The ALJ began her analysis of this issue by giving great weight to the opinions of the two state agency reviewers, both of whom determined that Plaintiff could do light work with restrictions. She gave no weight to Dr. Weaver's opinion "because the BWC disability ratings appear to be diagnosis driven" as opposed to focusing on functional impairment. (Tr. 29). She also discounted Dr. Fogle's opinion that Plaintiff was not employable because it lacked any functional analysis. Lastly, she determined that Plaintiff's subjective description of his symptoms was not fully consistent with the record because he received only conservative treatment for his back injury and that at the time of the hearing his only treatment was occasional doses of ibuprofen. He also engaged in what she described as a full range of daily activities. Based on these considerations, she concluded that it was reasonable to find that he could engage in a limited range of light work activities.

Plaintiff characterizes the ALJ's review of the evidence about his physical capacity as "weak" and "cursory" and contends that she did not mention many of the objective clinical findings that supported his complaints, including, most significantly, observations made by the physical therapist to the effect that Plaintiff was unsteady on his feet and unable to perform many physical activities. He also points out the presence of notations in his examination records about his pain and how difficult he found it to sleep and walk. Because he does not directly attack the ALJ's credibility finding (for example, he does not argue that she applied an incorrect legal standard to that question), the Court's review is limited to determining whether, generally, the record contains substantial support for the ALJ's decision.

Although an ALJ's decision can be sustained when the record supports it, even if there is also substantial evidence to support the opposite conclusion, an ALJ errs when she disregards a substantial amount of the objective evidence which, if credited, would support additional work-related limitations beyond those found by the ALJ. See, e.g., Minor v. Comm'r of Social Security, 513 Fed.Appx. 417, 437-38 (6th Cir. Jan. 24, 2013)(ALJ decision could not be upheld because he "did not consider a large portion of the objective medical evidence"). It is also true that while an ALJ need not discuss each and every item of evidence, the "ALJ must consider all the record evidence and cannot 'pick and choose' only the evidence that supports his [or her] position." Hawthorne v. Comm'r of Soc. Sec., 2014 WL 1668477, at *11 (S.D. Ohio Apr. 25, 2014). And as the Court of Appeals said in Karger v. Comm'r of Soc. Sec., 414 F. App'x 739, 753 (6th Cir. 2011), "[w]hile an ALJ is not required to discuss every piece of medical opinion evidence," reversible error can occur when "the ALJ [does] not nearly discuss enough of that evidence to enable [a reviewing court] to determine whether substantial evidence supports the determination that [the claimant's] impairments do not render her disabled."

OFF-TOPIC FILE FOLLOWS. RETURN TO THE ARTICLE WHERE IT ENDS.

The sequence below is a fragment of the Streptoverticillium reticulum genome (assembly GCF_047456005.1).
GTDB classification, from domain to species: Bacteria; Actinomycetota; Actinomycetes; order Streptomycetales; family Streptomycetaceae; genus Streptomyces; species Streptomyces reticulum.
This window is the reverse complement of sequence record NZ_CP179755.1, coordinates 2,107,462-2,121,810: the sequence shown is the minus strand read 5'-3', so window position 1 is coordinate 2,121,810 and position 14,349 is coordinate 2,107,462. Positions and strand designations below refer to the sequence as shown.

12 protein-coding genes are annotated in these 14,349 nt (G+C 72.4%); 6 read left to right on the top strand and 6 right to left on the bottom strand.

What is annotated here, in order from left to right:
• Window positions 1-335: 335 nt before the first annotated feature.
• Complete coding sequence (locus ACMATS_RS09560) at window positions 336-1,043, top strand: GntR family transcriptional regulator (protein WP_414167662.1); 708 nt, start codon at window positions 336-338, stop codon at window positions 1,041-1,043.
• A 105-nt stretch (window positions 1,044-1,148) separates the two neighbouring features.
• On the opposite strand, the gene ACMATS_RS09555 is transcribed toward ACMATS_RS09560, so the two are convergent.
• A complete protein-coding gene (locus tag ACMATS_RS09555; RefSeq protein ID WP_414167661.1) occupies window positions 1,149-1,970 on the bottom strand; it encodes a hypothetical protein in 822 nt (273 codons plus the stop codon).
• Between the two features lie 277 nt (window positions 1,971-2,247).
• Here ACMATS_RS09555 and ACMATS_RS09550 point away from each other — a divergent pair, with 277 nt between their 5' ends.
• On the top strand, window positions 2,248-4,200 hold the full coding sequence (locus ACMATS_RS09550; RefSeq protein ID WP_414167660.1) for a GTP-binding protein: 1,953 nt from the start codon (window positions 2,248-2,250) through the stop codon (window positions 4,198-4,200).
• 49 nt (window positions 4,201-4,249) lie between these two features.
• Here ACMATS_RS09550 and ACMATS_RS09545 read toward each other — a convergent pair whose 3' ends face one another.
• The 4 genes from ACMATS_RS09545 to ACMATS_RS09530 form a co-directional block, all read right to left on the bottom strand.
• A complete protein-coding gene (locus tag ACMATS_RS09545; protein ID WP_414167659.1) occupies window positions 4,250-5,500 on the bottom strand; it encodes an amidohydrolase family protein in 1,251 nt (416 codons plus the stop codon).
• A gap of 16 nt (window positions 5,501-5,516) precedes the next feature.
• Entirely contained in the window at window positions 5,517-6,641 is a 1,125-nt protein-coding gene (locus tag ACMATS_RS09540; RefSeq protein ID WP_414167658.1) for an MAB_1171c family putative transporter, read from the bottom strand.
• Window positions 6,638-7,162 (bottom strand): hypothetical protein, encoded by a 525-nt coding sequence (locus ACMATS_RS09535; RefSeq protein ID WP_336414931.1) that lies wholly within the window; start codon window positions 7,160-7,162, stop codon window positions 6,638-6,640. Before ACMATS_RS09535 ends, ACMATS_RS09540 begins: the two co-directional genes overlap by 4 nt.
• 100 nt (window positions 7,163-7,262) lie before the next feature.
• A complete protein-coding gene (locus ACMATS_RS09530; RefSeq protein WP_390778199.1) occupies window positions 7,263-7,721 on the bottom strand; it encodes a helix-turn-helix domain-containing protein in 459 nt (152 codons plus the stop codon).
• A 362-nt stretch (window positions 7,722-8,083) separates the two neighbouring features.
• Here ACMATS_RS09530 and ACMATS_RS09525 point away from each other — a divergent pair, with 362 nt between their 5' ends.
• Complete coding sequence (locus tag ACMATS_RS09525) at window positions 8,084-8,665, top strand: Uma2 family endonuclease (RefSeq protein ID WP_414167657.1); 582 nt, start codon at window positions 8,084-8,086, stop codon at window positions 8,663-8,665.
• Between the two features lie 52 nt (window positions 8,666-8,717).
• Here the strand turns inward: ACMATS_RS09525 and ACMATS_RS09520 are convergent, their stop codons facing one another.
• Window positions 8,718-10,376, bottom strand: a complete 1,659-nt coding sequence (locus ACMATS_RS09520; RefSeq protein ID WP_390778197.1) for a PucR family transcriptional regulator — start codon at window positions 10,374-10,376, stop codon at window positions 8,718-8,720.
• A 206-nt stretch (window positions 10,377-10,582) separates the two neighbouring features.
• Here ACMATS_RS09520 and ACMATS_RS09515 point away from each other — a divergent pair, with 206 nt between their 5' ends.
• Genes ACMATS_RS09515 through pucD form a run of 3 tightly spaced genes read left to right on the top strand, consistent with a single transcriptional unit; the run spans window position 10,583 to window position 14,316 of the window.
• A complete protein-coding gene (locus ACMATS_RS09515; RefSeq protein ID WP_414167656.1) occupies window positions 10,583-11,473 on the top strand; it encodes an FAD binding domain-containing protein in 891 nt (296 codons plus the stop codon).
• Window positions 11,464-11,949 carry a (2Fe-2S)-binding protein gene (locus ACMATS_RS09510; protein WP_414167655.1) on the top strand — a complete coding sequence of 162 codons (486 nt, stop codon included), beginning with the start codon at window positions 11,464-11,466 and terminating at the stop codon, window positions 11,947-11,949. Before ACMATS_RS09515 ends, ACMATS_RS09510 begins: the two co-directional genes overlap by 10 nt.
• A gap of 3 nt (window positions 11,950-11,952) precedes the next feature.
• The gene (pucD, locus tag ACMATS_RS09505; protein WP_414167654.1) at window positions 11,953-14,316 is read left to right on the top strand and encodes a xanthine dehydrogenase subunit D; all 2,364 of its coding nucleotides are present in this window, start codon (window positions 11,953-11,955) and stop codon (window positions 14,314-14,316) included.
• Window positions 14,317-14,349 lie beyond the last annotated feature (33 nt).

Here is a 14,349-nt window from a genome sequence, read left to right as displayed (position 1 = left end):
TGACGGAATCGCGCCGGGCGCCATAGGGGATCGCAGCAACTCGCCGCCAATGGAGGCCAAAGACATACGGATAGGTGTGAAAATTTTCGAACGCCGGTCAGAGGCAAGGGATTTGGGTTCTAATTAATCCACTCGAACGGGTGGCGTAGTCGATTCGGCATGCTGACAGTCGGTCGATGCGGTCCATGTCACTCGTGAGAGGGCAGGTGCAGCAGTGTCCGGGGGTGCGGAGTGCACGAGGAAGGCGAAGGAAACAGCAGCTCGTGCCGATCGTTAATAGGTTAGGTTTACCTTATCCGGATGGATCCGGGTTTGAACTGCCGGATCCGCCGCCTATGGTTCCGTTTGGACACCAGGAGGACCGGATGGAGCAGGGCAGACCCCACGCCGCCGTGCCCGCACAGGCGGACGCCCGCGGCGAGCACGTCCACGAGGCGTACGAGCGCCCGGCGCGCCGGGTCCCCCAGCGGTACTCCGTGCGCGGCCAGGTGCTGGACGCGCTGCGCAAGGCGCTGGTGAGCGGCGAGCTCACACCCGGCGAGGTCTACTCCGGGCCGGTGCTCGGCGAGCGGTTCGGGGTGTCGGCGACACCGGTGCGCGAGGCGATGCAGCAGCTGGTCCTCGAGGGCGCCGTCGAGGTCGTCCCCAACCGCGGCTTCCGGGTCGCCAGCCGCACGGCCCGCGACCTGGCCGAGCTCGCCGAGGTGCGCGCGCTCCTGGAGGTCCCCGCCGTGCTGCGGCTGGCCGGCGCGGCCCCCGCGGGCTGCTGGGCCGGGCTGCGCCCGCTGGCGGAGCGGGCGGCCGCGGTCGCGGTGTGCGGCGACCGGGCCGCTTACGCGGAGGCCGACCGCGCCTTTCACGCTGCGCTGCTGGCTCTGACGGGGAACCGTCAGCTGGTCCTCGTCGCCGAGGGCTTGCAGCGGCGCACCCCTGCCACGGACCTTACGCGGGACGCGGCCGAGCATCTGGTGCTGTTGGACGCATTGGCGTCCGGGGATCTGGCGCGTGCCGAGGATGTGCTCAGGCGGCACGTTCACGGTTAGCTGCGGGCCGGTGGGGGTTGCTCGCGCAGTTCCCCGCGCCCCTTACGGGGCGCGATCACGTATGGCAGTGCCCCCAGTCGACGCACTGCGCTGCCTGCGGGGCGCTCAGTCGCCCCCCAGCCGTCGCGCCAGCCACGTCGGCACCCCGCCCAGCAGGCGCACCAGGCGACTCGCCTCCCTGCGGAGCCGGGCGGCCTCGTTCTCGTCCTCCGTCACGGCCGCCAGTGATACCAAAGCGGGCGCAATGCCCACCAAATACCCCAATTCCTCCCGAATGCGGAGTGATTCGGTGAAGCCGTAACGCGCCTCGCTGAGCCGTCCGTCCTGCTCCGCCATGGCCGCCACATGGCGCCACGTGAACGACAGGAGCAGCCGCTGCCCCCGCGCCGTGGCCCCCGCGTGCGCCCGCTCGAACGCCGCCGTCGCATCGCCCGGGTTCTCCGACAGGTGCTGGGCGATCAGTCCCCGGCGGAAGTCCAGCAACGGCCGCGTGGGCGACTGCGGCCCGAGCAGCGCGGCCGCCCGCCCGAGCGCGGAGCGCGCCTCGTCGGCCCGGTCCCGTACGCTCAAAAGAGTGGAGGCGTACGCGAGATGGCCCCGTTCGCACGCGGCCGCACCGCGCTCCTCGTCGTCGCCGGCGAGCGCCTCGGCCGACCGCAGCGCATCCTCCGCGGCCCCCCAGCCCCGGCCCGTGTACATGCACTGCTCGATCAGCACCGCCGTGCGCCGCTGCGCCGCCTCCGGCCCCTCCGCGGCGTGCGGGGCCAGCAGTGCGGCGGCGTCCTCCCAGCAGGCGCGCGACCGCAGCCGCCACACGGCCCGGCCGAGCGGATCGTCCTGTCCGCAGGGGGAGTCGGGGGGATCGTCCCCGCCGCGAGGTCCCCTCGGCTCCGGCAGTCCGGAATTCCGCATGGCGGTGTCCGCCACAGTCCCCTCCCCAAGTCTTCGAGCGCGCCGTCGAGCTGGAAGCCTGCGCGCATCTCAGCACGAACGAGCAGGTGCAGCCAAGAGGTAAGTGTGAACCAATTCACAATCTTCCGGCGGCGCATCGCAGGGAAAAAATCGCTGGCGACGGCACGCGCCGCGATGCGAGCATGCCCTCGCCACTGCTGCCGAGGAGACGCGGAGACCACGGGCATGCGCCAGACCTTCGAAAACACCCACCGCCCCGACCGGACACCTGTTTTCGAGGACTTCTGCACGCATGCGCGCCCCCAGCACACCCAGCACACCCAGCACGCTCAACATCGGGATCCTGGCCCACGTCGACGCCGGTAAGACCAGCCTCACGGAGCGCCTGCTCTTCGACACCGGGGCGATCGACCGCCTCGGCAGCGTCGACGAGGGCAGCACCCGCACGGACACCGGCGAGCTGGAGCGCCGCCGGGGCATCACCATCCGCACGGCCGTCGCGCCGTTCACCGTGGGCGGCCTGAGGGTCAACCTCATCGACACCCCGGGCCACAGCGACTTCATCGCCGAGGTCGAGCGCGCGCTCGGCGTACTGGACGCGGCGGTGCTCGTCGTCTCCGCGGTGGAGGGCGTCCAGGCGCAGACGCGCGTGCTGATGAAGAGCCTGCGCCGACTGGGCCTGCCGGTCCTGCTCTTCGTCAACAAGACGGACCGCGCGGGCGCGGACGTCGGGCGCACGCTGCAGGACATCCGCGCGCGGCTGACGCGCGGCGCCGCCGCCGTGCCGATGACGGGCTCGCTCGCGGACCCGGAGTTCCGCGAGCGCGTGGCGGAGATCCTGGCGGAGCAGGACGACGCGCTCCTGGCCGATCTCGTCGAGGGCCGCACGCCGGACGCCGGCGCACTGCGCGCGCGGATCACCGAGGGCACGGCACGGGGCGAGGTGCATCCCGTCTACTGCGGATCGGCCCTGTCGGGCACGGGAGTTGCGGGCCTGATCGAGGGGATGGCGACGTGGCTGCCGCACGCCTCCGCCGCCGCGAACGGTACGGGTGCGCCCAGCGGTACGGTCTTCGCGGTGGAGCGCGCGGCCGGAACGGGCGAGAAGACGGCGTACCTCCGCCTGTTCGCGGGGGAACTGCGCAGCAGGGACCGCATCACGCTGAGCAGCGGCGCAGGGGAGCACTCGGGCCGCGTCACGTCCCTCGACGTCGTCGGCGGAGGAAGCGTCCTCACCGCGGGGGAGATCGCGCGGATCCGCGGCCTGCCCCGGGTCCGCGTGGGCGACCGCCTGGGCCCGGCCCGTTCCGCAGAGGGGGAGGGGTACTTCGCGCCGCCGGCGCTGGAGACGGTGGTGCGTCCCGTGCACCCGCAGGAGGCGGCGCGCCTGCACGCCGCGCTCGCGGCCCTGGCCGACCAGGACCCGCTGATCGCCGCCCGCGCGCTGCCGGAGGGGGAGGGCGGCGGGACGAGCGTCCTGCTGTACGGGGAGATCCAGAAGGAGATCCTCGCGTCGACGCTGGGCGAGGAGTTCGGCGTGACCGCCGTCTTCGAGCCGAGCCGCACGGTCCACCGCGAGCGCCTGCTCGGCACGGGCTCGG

This Court has noted that "that there is a distinction between what an ALJ must consider and what an ALJ must cite to in a written decision." Swartz v. Comm'r of Soc. Sec., 2011 WL 4571877, at *7 (S.D. Ohio Aug. 18, 2011), report and recommendation adopted, 2011 WL 4571873 (S.D. Ohio Sept. 30, 2011). But this Court has also recognized that "it is true that '[a]n ALJ's failure to consider an entire line of evidence falls below the minimal level of articulation required,'" see Williamson v. Comm'r of Soc. Sec., 2013 WL 394572, at *3 (S.D. Ohio Jan. 31, 2013), Diaz v. Chater, 55 F.3d 300, 307 (7th Cir.1995).